Wednesday, July 7, 2010

Airbrush Tank Conversion

Airbrush Tank

Converted my Dad's old oxygen tank to an air reservoir and added fittings so that my Badger 250-2 Airbrush could be attached to it. This is the next step of my insane quest to not have to buy an air compressor to be able to paint with an airbrush. Before that, Please don't try this at home if you are not experienced in working with pressurized devices as well as have no knowledge of the physical working properties of air.

Some manufacturers sell cans of compressed air for use with an airbrush. This is just me taking it to the next level. To refill it I'll have to visit my friend in order to borrow his air compressor to fill the tank up. I did a test spray with it using some cheap water based acrylic paint and it was able to spray. Can't really say about the quality of the paint job though (refer to picture below).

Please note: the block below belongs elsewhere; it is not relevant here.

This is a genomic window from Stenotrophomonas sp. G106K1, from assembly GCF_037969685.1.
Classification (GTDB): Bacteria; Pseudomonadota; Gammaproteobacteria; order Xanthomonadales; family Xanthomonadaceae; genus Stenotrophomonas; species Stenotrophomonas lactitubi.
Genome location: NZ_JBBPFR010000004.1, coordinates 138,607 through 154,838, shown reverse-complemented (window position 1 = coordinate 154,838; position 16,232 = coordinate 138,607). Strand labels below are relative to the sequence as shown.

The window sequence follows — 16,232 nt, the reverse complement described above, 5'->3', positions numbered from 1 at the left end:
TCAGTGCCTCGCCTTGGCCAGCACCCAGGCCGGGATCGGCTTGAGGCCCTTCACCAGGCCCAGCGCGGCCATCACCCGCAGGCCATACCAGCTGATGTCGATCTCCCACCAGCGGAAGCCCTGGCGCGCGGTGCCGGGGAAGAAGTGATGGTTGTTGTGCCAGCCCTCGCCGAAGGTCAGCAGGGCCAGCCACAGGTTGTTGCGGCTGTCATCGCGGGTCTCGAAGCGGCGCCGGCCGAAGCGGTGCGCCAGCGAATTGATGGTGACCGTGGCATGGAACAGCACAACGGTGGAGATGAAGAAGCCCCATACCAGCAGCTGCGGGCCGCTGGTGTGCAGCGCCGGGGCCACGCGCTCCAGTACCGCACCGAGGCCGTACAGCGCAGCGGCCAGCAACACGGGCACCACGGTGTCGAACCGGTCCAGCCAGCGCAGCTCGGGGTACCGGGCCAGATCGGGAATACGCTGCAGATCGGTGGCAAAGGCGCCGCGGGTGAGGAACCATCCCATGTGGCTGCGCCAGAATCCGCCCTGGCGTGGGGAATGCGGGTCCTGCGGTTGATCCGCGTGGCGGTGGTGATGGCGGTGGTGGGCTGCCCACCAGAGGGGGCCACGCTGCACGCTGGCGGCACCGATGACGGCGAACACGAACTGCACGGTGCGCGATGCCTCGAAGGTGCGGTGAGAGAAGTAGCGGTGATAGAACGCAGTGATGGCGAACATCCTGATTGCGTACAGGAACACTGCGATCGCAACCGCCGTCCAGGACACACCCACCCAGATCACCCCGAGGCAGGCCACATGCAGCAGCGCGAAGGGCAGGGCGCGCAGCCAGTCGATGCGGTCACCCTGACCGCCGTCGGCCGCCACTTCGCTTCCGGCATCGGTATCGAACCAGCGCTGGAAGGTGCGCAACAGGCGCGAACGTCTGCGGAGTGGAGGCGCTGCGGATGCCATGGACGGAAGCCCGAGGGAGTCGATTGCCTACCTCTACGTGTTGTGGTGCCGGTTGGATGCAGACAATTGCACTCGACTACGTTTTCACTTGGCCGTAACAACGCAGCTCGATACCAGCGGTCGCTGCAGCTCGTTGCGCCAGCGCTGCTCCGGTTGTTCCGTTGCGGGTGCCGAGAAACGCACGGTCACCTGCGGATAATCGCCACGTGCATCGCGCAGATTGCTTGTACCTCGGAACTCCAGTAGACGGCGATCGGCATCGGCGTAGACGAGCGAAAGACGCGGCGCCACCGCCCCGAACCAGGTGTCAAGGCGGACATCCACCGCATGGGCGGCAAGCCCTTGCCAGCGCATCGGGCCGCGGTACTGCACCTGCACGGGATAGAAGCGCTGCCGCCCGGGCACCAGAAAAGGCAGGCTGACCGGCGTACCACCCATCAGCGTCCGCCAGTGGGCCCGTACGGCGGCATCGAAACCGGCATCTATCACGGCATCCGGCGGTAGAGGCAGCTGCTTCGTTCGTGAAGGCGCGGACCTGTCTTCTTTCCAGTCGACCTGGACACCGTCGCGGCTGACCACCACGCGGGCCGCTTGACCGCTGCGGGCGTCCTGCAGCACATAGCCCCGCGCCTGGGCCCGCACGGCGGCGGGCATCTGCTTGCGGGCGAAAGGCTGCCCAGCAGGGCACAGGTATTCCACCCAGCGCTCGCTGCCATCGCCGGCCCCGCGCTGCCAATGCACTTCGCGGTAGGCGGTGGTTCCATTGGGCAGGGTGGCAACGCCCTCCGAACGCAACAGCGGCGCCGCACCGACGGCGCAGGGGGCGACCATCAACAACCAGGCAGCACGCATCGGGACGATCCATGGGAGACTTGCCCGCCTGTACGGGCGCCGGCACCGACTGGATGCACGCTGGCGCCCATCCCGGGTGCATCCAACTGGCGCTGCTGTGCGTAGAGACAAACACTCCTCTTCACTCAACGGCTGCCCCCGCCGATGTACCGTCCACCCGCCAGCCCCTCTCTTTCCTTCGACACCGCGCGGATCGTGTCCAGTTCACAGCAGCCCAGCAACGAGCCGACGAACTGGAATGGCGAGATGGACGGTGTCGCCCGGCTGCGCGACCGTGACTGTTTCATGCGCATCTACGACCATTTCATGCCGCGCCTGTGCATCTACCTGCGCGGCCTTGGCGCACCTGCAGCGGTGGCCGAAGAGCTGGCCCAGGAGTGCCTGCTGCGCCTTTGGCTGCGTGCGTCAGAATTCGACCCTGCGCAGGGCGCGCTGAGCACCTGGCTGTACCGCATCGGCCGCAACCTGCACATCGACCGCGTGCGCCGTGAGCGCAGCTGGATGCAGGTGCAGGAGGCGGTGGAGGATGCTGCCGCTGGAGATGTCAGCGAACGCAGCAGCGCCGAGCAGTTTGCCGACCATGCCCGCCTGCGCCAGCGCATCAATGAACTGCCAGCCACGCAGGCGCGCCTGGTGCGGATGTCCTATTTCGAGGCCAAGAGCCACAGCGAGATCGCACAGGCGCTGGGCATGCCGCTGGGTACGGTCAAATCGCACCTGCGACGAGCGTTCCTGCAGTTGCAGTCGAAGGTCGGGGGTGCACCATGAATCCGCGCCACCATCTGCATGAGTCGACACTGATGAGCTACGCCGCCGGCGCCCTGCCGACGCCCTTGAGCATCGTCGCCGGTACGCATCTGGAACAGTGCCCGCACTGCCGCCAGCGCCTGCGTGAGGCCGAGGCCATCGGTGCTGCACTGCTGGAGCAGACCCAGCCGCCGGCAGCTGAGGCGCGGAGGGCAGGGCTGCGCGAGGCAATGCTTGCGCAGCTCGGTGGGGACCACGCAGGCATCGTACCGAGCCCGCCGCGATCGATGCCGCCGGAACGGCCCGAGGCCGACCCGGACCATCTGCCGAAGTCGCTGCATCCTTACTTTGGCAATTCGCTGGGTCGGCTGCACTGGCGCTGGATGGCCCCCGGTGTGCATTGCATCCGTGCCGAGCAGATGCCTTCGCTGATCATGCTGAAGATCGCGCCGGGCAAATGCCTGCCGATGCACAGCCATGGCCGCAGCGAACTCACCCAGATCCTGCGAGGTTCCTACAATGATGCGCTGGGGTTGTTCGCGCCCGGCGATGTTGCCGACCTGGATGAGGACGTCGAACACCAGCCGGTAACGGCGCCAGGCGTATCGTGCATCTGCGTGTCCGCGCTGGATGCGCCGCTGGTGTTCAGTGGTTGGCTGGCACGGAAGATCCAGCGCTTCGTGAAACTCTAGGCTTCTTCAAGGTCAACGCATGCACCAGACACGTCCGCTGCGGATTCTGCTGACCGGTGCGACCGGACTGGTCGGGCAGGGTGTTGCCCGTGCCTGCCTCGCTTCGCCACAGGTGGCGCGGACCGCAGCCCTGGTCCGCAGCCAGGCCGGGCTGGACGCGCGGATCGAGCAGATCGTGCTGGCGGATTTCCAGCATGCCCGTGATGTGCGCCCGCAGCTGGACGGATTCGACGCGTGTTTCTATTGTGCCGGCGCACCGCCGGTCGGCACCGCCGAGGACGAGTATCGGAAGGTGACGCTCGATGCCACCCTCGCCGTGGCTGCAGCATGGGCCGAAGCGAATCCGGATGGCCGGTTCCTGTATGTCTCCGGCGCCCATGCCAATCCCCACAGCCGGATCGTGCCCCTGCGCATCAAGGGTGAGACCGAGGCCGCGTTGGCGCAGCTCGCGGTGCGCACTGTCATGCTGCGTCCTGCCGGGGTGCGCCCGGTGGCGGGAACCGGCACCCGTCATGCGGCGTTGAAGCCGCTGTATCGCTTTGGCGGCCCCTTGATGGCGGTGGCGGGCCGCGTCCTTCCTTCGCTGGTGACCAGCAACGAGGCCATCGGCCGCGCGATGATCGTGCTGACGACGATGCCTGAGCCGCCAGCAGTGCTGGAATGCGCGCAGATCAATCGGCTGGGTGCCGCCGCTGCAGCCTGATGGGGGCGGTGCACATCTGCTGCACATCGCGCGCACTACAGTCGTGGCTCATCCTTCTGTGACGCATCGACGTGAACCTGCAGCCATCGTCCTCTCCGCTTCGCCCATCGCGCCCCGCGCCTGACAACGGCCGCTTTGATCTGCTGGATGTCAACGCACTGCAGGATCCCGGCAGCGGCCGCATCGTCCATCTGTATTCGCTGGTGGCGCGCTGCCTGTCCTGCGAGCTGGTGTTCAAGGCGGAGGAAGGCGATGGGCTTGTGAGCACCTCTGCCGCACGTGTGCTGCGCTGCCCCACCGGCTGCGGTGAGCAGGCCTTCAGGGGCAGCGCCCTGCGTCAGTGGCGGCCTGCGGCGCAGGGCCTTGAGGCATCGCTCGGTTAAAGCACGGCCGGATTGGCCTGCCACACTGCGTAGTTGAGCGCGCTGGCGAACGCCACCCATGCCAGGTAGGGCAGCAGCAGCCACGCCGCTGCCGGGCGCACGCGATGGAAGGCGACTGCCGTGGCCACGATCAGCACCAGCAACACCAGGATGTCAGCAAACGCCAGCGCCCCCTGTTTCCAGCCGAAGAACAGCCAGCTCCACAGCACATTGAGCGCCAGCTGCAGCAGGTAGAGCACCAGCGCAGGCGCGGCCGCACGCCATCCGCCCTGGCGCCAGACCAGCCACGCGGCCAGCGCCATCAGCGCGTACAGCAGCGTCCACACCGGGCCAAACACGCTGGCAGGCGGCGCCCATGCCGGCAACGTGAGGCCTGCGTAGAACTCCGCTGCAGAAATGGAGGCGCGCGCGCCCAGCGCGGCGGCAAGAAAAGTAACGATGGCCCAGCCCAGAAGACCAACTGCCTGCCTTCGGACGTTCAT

Airbrush Tank Conversion

I'm thinking that it could be caused by my spray being too strong or my mixture was bad. Still trying to get the hang of this paint mixing and stuff. For the spray being strong, I'm thinking of buying an air regulator since the built in regulator of the tank doesn't have a guage and I'm just adjusting it blindly.

I previously tried a cheap tire compressor that was laying around the house but found out that it wasn't generating enough pressure to get the airbrush to deliver the air-paint mixture.

My wife is actually telling me to invest on an air compressor already, maybe I'll do that in the future, but for now, trying to solve a problem like this is actually quite fun. And besides, the money saved If I'm able to get this to work could be used to buy a more expensive, double action, airbrush.